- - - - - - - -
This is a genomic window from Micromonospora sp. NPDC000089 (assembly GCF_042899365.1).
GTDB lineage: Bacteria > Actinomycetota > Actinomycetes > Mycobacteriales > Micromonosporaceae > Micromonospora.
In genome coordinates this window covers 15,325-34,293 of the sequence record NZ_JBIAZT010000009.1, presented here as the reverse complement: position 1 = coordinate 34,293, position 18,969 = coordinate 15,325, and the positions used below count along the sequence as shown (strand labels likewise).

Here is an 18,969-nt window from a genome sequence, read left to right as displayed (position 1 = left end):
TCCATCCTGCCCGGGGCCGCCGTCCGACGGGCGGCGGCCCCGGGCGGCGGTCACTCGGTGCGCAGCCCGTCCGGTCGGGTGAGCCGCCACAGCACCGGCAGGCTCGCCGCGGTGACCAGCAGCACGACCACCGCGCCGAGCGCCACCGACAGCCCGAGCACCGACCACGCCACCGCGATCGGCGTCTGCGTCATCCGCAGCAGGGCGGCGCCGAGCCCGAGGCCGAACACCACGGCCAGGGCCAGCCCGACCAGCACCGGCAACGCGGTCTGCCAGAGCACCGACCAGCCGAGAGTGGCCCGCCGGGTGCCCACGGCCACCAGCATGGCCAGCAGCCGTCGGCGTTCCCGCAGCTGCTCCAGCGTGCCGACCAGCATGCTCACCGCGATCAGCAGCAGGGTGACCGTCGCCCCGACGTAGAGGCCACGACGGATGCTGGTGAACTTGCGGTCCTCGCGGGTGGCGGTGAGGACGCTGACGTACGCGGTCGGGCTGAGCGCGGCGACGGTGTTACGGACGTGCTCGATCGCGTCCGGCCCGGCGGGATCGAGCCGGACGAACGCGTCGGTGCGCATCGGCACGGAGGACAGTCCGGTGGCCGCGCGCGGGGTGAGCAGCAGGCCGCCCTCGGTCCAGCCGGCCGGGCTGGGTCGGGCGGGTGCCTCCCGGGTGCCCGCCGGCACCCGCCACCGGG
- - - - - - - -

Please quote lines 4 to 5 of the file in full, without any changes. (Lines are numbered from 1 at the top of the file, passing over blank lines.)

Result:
Here is an 18,969-nt window from a genome sequence, read left to right as displayed (position 1 = left end):
TCCATCCTGCCCGGGGCCGCCGTCCGACGGGCGGCGGCCCCGGGCGGCGGTCACTCGGTGCGCAGCCCGTCCGGTCGGGTGAGCCGCCACAGCACCGGCAGGCTCGCCGCGGTGACCAGCAGCACGACCACCGCGCCGAGCGCCACCGACAGCCCGAGCACCGACCACGCCACCGCGATCGGCGTCTGCGTCATCCGCAGCAGGGCGGCGCCGAGCCCGAGGCCGAACACCACGGCCAGGGCCAGCCCGACCAGCACCGGCAACGCGGTCTGCCAGAGCACCGACCAGCCGAGAGTGGCCCGCCGGGTGCCCACGGCCACCAGCATGGCCAGCAGCCGTCGGCGTTCCCGCAGCTGCTCCAGCGTGCCGACCAGCATGCTCACCGCGATCAGCAGCAGGGTGACCGTCGCCCCGACGTAGAGGCCACGACGGATGCTGGTGAACTTGCGGTCCTCGCGGGTGGCGGTGAGGACGCTGACGTACGCGGTCGGGCTGAGCGCGGCGACGGTGTTACGGACGTGCTCGATCGCGTCCGGCCCGGCGGGATCGAGCCGGACGAACGCGTCGGTGCGCATCGGCACGGAGGACAGTCCGGTGGCCGCGCGCGGGGTGAGCAGCAGGCCGCCCTCGGTCCAGCCGGCCGGGCTGGGTCGGGCGGGTGCCTCCCGGGTGCCCGCCGGCACCCGCCACCGGG